Your Tesla Model S Could Be Gone in 1.6 Seconds


If you have a Tesla Model S parked in your garage, pay careful attention to this news. A group of cybersecurity researchers from the Computer Security and Industrial Cryptography (COSIC) group of the University Leuven hacked a Tesla car in 1.6 seconds and successfully drove away with the vehicle.

The researchers carried out the hacking demonstration in order to prove the weakness of the 40-bit encryption cipher used by the car manufacturer to protect their key FOBs. COSIC researchers assembled a 6-terabyte table of codes in order to break the encryption and then bought two radios and a Raspberry Pi computer costing $600. They then searched for a nearby Tesla Model S, cloned the car’s key FOB, opened the car doors, and drove away with the vehicle.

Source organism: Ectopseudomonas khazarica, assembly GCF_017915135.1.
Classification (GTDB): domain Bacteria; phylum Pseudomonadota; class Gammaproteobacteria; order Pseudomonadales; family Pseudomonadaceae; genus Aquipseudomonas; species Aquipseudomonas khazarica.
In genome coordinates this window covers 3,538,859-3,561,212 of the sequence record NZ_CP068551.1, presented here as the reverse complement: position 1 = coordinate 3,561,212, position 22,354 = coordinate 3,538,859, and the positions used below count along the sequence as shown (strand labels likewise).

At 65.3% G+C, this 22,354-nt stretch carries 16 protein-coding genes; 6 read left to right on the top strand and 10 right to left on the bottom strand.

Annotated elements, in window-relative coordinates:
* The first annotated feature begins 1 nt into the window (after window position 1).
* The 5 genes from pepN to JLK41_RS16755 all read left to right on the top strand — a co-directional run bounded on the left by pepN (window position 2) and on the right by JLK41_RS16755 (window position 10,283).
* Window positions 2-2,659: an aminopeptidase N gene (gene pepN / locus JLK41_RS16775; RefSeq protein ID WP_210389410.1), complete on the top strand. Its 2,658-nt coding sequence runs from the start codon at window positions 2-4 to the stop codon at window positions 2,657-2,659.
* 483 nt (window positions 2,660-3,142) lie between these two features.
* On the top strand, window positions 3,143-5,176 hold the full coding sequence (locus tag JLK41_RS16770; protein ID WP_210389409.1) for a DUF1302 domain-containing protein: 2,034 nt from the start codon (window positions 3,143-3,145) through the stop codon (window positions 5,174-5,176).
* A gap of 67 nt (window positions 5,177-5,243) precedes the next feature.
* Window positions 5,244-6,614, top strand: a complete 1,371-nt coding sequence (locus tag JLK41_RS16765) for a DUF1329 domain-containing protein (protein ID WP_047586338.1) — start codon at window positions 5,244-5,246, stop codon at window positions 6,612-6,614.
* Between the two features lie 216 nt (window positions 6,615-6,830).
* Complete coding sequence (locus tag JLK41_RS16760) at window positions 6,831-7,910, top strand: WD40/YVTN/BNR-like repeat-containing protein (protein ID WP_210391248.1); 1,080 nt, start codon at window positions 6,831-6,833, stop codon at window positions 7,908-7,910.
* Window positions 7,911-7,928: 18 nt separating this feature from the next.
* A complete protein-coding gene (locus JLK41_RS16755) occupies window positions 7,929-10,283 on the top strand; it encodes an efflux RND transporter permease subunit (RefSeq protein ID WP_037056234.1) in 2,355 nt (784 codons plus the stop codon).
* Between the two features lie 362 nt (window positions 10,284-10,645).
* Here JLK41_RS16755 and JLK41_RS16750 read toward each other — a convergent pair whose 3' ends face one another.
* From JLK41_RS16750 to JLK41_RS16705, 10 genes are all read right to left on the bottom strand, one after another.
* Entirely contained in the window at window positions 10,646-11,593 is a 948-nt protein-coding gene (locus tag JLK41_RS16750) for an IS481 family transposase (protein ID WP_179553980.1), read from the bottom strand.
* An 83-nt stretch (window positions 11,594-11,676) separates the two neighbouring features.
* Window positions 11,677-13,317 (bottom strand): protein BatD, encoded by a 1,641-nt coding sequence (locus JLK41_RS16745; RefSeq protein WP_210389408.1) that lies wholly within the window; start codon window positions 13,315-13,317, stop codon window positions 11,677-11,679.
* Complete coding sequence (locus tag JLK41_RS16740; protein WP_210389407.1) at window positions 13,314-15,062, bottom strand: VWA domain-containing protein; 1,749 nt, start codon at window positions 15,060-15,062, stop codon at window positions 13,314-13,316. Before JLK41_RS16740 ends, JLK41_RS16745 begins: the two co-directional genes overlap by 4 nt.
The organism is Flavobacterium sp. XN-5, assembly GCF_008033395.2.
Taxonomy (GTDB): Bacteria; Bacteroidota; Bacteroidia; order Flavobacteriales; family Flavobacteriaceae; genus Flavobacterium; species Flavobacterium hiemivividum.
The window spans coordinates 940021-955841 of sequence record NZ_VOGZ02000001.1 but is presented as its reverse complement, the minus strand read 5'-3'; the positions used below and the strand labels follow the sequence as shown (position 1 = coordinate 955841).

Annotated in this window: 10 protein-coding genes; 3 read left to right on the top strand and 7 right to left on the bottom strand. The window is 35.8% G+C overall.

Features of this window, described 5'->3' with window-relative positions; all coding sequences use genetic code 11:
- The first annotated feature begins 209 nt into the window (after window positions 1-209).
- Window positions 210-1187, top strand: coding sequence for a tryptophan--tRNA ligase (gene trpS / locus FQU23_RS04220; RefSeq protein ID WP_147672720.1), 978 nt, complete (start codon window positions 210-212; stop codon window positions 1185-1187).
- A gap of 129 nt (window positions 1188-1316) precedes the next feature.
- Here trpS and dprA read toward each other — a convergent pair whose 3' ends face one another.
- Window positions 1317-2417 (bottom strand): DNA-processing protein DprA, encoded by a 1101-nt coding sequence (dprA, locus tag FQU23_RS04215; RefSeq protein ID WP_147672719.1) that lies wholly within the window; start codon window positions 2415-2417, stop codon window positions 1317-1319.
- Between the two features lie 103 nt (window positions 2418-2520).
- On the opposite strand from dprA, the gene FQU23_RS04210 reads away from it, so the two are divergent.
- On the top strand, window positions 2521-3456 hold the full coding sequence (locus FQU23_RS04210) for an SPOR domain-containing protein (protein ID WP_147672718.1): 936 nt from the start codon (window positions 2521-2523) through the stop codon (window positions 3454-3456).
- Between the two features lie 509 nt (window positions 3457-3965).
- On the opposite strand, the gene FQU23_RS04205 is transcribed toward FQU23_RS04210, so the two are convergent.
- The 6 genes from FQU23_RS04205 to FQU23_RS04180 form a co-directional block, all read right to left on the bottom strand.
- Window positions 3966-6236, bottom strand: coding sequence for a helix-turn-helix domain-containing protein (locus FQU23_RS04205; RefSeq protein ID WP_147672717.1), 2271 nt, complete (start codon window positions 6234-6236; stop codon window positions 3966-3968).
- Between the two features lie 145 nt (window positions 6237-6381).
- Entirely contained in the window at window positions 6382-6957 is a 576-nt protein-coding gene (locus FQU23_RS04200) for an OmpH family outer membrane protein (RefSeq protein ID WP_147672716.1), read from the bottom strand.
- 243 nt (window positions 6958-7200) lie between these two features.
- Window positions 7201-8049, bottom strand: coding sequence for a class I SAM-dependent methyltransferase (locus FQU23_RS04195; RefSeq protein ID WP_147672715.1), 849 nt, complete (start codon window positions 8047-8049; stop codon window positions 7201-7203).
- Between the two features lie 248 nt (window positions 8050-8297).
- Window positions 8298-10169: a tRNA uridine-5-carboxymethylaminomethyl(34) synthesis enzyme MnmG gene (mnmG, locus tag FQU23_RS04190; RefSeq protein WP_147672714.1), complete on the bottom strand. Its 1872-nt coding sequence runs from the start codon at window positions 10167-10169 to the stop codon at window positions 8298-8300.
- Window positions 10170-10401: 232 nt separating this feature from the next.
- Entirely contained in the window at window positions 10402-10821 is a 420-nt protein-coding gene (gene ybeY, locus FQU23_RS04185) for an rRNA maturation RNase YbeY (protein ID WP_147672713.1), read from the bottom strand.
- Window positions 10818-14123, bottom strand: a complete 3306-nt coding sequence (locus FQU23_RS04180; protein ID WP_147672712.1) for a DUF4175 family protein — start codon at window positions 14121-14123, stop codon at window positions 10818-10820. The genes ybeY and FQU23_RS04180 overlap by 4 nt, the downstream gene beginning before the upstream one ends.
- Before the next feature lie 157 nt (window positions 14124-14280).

According to one of the researchers named Lennert Wouters, “ Today it’s very easy for us to clone these key fobs in a matter of seconds. We can completely impersonate the key fob and open and drive the vehicle.”

Tesla’s security tech works primarily through the key FOB. The key FOB sends a secret encrypted code to the car and the radios inside the Tesla unlocks the doors and starts the engines. The research team from the University of Leuven spent 9 months reverse engineering the keyless entry tech and found out that the supplier for the security feature, Pektron, only used a 40-bit cipher to protect those keys.

One of the researchers claimed that someone in Pektron has made a foolish decision to use protection that weak.

The team performed the field research as a proof-of-concept and after finding their experiment successful, they contacted Tesla around April 2017 about the vulnerability they uncovered. Tesla patched the vulnerability a year later by June 2018. The car manufacturer, in turn, rewarded the team with a $10,000 bug hunting bounty as well as Hall of Fame honors for their team.


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